ground ivy
ground ivy

Ground ivy, a sweet, easy-to-pull weed. Photo: Gwendolyn Causer / Audubon Vermont
Ground ivy, a sweet, easy-to-pull weed. Photo: Gwendolyn Causer / Audubon Vermont

Audubon from Home

Eat Your Weeds

You can find these easy-to-identify invasives popping up right now.

Walking around my neighborhood it's clear that invasive species waking up! One of their survival strategies is that they pop up and leaf out earlier than most of our native plants in the springtime, getting the jump on our native plants and crowding them out. Now is the perfect time learn how to identify (and eat) them.

Safety notes:

  • Don't eat these plants unless you are 100% certain on their ID. Check with the photos provided and the additional plant ID resources to make sure you've got the right plant.
  • Be aware of your surroundings - don't harvest plants from the roadside or places where chemicals or pesticides could be present in the soil.
  • Be COVID-19 safe: stay close to home and practice proper social distancing. 
Garlic mustard, a delicious invasive plant in Vermont. Photo: Gwendolyn Causer / Audubon Vermont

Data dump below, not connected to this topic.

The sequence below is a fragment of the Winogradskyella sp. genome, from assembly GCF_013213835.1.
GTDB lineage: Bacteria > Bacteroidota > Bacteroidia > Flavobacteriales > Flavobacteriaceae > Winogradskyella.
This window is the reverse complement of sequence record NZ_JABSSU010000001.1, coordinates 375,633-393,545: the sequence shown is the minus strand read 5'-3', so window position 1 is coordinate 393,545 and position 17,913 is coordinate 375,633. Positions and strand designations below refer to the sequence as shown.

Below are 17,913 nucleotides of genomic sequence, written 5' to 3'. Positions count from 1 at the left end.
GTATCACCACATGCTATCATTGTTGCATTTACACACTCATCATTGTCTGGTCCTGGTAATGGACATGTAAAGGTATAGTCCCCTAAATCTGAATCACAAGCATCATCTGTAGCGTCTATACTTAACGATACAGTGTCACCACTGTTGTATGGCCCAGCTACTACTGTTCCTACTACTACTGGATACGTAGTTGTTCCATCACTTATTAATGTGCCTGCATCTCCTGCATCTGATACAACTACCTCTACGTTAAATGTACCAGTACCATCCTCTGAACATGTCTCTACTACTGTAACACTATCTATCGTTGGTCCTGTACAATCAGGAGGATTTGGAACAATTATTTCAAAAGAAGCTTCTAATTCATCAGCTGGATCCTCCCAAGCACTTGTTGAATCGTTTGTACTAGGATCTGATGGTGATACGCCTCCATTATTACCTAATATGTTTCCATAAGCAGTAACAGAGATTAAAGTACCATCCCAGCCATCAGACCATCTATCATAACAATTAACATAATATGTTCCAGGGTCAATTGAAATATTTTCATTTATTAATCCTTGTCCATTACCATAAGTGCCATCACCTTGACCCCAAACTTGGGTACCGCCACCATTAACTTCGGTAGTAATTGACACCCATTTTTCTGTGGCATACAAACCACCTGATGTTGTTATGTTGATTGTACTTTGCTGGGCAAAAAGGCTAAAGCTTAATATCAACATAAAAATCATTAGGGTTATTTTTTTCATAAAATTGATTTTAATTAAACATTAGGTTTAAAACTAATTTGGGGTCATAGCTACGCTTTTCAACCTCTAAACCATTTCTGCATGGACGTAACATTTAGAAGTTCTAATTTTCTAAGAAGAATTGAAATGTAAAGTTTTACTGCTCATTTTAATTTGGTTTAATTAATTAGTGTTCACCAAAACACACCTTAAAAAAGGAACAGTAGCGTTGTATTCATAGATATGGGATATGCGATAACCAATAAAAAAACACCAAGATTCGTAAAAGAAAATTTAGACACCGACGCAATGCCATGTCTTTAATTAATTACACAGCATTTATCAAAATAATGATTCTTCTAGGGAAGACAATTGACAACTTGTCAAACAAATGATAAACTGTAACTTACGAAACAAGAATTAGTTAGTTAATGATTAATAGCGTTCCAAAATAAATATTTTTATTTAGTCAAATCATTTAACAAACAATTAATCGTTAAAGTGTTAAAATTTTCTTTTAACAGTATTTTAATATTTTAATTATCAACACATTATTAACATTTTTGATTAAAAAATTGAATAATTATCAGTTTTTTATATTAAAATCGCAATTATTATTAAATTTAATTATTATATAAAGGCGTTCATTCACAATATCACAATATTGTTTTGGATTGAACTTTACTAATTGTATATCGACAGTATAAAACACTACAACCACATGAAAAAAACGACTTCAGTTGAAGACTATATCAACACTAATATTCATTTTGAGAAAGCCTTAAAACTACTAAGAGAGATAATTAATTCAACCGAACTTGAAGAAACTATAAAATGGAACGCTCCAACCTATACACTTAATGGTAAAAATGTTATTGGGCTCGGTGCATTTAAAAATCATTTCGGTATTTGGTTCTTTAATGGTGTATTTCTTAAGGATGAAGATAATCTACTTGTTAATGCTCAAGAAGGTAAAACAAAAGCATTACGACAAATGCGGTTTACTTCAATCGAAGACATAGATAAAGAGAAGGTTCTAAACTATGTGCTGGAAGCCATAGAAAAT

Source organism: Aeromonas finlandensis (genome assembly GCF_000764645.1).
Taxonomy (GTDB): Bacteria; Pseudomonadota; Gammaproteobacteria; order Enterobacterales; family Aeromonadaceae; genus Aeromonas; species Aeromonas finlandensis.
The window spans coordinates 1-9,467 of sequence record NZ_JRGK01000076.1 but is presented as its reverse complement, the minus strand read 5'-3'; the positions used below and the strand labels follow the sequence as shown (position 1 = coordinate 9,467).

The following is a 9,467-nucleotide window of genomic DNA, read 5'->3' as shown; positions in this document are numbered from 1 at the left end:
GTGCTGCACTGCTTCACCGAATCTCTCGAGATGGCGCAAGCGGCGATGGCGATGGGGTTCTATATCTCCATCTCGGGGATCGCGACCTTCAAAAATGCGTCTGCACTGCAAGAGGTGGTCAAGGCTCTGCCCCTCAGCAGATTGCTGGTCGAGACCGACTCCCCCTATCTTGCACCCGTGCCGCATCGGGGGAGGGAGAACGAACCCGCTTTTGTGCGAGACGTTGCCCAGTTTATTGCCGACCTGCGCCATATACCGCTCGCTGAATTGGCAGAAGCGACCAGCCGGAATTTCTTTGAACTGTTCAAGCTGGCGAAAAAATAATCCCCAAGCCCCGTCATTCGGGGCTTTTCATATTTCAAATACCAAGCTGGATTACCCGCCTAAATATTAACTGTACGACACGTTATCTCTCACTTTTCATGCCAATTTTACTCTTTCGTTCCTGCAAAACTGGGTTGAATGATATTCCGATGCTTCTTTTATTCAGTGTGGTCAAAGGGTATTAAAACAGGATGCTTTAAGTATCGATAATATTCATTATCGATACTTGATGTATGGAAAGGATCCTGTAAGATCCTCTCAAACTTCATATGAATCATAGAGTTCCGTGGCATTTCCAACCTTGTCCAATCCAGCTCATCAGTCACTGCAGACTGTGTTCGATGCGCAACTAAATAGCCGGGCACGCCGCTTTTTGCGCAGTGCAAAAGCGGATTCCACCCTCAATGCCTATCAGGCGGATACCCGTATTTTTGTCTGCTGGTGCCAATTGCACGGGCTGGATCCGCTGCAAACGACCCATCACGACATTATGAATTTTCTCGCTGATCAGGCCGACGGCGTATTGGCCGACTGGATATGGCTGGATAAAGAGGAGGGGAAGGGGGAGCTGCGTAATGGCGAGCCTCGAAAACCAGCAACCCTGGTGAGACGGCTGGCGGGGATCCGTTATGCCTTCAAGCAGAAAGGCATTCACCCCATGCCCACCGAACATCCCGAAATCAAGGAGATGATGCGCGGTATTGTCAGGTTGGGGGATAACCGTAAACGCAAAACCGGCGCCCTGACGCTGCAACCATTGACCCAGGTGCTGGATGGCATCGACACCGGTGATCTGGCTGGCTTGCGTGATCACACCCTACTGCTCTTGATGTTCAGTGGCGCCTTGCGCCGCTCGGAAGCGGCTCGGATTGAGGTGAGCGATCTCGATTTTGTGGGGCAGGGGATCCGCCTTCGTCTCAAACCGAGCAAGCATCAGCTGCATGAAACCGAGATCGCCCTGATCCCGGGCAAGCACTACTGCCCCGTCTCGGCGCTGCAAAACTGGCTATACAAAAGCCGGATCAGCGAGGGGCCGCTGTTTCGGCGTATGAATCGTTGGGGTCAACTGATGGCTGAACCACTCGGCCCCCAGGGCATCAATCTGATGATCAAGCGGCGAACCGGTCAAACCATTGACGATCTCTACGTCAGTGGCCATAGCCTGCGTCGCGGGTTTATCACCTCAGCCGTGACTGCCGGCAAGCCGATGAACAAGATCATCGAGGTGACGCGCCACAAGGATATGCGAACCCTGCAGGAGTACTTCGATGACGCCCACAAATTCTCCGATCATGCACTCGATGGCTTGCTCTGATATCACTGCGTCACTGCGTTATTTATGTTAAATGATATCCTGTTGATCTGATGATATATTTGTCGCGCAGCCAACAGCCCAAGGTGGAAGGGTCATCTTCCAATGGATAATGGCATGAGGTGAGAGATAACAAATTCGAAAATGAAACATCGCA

Garlic Mustard: 

Once you recognize this plant you'll start to see it everywhere. It spreads aggressively along the ground and chokes out our spring ephemeral wildflowers. The dark green leaves have a mild, slightly bitter garlic flavor and can be used make pesto or cooked as a green.

Plant ID and photos:

Recipe ideas: 

Dandelion, an abundant and tasty wild weed. Photo: Gwendolyn Causer / Audubon Vermont


This bitter green is such a welcome sign of spring. A tonic for the system. I'll admit that I actively spread dandelion seeds both for fun and to get more dandelion greens in my world!

Plant ID and photos:

Eating dandelions:

Japanese knotweed
Japanese knotweed, an aggressive invasive plant that tastes like rhubarb. Photo: Ansel Oommen

Japanese Knotweed:

This is a big one! Once you've found a patch of Japanese knotweed you're likely to have overwhelming supply of it. Just a small piece of knotweed can give rise to a new plant, making it easy for knotweed to spread along riverbanks and roadsides. Pick the young shoots right now and cook with them as you would use rhubarb.

Plant ID and photos:


ground ivy
Ground ivy, a sweet, easy-to-pull weed. Photo: Gwendolyn Causer / Audubon Vermont

Ground Ivy:

This one is always creeping along the edges of my garden bed and into my plantings. It's a member of the mint family, so it has a pleasant smell when I pull it up. Its other common names are Creeping Charlie and Gill-Over-Ground.

Plant ID and photos:

More info/recipes:

These are just a few of the many wild, edible weeds and invasive plants in the Vermont landscape. If you'd like to learn more about invasive species in Vermont, visit: 

How you can help, right now